SXSW 2013 Day 1: Indie delights shine in the spotlight
Austin’s all-you-can-hear festival is the perfect place for showcasing the little guys
By Pete Kane
Special to MSN Music
AUSTIN, Texas -- South by Southwest’s music portion kicked off Tuesday without the chilly nights that beset the Film and Interactive segments, and Sixth Street came alive with the Mardi Gras atmosphere that characterizes one of the world’s densest concentration of clubs. Stand on the sidewalk just about anywhere and you’ll hear dueling beats from venues across the street from one another. All week long, downtown Austin feels like an airport with multiple runways where the jets are flying in from every directions. Here are our highlights from the first day of SXSW's music offerings.
Since one of the singular pleasures of SXSW is the pure randomness in intimate settings, the Austin-based duo Zorch played a set that exploded with intensity. Not to be confused with the mid-1970s British prog rock band of the same name that is probably best left undisturbed, Zorch filled a steampunk-themed bar with the antithesis of analog technology. Looping eerie electronics and arpeggiated falsetto vocals over relentless and flawless drumming, they balance abrupt transitions of tempo and time signature with whatever works: a tambourine, a strummed harp effect repeated thirty times, synths that evoke “The Legend of Zelda.” (The debut album isn’t even out yet, adding to the mystery.) Like early Grandaddy or the unfairly forgotten Cansecos, distinctiveness is the overall goal here. Zorch may be a niche band for a niche audience, but they’re as disciplined as they are unique.
Ambitious orchestral folk six-piece Dana Falconberry is best appreciated with minimal background noise, but not even ambient cocktail shakers and bar chatter put a dent in their ability to mesmerize. On songs like “Crooked River,” “Sault Ste. Marie” and “Pine Cone,” the three-part female vocal harmony relies less on proper chords and more on sequential, elaborately arranged oohs and aahs that buffet Falconberry’s ethereal lyrics -- and the result is sublime. Closing out with the title track from “Leelenau,” their most accomplished work to date, the Austinites’ set concluded with a majestic disintegration alternating with the verses. Unquestionably, this is a band destined to show up on many a film soundtrack, and there’s almost no excuse for anyone to miss them this year, since they’re playing over a dozen times.
At first glance, Manchester quartet the 1975 looks as though a cynical record label exec groomed some young punks into the bottom rung of respectability -- but they sound like earnest young rockers who aren’t afraid of real emotion. On the strength of three EPs alone, this band has crossed the Atlantic to pretty serious acclaim, and they’ll have multiple chances to shore it up at South By. Unlike the Vaccines, who use power-pop hooks to lure you in, the 1975 take a less-is-more approach. “Sex,” arguably their best-known song, brings the '90s back by highlighting their proficiency and quality songcraft. (You just know these guys grew up listening to My Bloody Valentine). As standouts in a UK-themed showcase, they may have smuggled in their fan base, but this is an act to watch.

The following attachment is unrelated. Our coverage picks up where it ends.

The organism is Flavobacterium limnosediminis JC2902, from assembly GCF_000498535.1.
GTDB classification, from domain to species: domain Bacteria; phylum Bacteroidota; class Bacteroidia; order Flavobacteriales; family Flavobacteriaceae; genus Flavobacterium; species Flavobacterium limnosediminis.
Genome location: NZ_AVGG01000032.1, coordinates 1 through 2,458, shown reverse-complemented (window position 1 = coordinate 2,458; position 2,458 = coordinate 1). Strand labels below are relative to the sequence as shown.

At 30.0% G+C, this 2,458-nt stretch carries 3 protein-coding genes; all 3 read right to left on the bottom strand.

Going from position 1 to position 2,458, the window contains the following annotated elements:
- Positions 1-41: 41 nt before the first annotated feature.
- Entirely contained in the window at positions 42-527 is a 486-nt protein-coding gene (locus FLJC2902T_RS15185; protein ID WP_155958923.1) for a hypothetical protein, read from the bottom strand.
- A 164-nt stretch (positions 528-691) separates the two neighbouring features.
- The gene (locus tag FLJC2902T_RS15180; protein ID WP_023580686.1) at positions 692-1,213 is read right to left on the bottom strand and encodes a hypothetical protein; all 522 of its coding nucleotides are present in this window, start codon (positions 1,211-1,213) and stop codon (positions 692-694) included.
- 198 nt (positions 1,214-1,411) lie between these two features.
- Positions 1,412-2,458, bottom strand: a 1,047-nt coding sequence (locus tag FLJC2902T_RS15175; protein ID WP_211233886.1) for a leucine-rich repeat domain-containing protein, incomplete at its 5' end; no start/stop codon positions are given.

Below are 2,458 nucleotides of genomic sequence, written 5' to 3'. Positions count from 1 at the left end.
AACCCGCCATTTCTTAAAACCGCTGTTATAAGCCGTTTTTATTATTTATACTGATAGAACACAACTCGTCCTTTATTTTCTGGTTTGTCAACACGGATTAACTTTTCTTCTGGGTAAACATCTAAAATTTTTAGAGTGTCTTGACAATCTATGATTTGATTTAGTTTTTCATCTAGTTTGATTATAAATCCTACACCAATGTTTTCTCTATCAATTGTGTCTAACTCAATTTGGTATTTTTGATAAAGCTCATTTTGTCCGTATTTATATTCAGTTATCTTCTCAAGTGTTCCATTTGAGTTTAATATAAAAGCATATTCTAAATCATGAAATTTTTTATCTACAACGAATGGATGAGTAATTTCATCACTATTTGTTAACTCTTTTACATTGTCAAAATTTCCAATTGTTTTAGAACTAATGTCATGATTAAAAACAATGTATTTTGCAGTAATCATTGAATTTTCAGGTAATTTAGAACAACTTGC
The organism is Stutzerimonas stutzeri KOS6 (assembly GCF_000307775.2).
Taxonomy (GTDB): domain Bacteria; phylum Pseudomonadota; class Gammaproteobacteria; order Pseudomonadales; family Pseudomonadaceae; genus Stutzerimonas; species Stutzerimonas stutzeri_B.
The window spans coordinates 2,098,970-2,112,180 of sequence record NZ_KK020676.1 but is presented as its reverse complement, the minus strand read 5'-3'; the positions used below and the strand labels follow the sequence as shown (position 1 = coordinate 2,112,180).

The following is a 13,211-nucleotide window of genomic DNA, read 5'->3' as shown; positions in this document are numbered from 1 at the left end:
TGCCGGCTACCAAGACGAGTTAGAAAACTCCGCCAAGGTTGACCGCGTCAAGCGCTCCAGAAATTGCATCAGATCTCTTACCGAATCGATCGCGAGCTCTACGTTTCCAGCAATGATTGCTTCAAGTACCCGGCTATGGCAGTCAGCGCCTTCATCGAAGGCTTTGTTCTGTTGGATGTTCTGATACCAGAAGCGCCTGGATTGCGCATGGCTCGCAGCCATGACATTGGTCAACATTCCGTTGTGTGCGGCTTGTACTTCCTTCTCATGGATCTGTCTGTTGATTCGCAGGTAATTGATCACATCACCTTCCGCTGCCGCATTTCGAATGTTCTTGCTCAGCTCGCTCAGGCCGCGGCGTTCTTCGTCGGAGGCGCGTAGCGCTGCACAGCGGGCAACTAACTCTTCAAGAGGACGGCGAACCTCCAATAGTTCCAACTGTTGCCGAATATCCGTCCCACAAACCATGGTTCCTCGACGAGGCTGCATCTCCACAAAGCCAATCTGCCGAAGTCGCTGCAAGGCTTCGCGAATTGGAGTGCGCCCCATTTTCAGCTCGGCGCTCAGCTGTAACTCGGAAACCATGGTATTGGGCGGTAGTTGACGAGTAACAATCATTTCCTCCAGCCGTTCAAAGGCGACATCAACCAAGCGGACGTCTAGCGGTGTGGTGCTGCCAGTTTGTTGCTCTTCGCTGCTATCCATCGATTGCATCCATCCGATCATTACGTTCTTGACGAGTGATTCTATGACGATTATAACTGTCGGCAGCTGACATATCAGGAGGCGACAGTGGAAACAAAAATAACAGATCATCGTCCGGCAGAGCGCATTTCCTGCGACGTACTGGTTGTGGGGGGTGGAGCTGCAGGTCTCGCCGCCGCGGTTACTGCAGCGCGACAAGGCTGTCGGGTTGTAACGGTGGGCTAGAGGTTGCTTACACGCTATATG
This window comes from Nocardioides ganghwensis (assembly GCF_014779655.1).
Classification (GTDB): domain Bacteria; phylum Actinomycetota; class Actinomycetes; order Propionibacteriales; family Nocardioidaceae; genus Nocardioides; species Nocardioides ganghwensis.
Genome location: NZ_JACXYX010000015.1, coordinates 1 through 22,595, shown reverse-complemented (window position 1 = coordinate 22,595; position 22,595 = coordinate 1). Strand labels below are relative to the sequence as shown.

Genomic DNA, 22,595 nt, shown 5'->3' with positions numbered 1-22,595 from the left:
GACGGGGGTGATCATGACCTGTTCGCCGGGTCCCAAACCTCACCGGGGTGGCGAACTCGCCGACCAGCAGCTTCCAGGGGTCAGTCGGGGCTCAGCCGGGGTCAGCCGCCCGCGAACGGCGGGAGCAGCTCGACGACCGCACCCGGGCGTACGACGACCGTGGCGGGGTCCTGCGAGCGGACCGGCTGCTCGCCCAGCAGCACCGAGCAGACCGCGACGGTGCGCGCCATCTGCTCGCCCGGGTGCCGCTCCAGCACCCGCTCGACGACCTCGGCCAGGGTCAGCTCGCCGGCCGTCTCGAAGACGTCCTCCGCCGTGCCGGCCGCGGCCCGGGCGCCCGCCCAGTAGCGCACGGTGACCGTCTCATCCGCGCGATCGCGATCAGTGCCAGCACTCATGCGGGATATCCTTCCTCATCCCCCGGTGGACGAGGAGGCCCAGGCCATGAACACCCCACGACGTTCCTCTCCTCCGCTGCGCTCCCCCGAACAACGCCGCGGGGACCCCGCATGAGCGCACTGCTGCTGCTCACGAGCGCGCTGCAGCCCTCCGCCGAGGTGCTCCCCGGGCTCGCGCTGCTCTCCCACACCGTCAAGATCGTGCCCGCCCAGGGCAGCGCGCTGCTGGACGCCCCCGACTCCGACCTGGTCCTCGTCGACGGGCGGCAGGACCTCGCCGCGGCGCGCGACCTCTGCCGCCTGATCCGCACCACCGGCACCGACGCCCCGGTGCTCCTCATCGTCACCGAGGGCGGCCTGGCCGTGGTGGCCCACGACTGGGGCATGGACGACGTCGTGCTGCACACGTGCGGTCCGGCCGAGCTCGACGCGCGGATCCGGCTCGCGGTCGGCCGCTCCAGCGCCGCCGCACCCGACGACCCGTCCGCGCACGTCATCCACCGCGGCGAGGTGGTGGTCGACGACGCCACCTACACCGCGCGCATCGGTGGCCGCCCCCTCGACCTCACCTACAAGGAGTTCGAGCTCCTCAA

Ra Ra Riot’s midnight set, delayed by half an hour, put their new synth-heavy selves front and center -- along with a see-through cello. Leading off with “Binary Mind” from "Beta Love," released earlier this year, the quartet from Syracuse, N. Y. continues to evolve away from the baroque pop that characterized their early records. It was at times a mixed bag, as this new progression seems to have brought them straight into circa-2007 MGMT territory (although this is a departure from the sound of the record). Undoubtedly, Wes Miles is a talented vocalist whose style pairs well with the anthemic, but the occasional forays into a lazy R&B swagger overlaid songs lacking much of an emotional center, and the occasionally gaseous effects brought to mind the filler on “Dark Side of the Moon.”
The Polyphonic Spree, everyone’s favorite eighteen-piece cult of sheer happiness, closed out the night at Red 7 with -- surprise, surprise -- a true crowd-pleaser, with material from albums old and new. “You Don’t Know Me,” the lead-off track to the forthcoming “Yes, It’s True,” pushes the Spree further away from the choral arrangements of their early days. At times, they sounded almost like the Bangles, if the Bangles were four times as large. True to form, they detoured through “We Sound Amazed” from their full-length “Together We’re Heavy” and closed on the last song from their self-titled first album, “Light & Day/Reach for the Sun.”
Texas natives who somehow haven’t played SXSW in many years (although they did perform at a Nobel ceremony), the Spree includes a three-piece horn section, seven female backup vocalists, a violinist and a cello player, all under the direction of a strange, imperious manchild, the perfectly named Tim DeLaughter. You get the feeling that this particular cult, almost 15 years on, will either die with him or endure forever. Either way, they’ve still got it, if you define “it” as will-to-cheer. Compulsory happiness is still happiness, right?
MSN Music is embedded in Austin for the week to cover the musical mayhem that is SXSW. You can read all of our coverage of the annual music fest by clicking here.
* Photo: Ra Ra Riot performing at Social Underground hosted by Nerdist Industries and comiXology at SXSW. Jack Dempsey/Invision for Nerdist/AP
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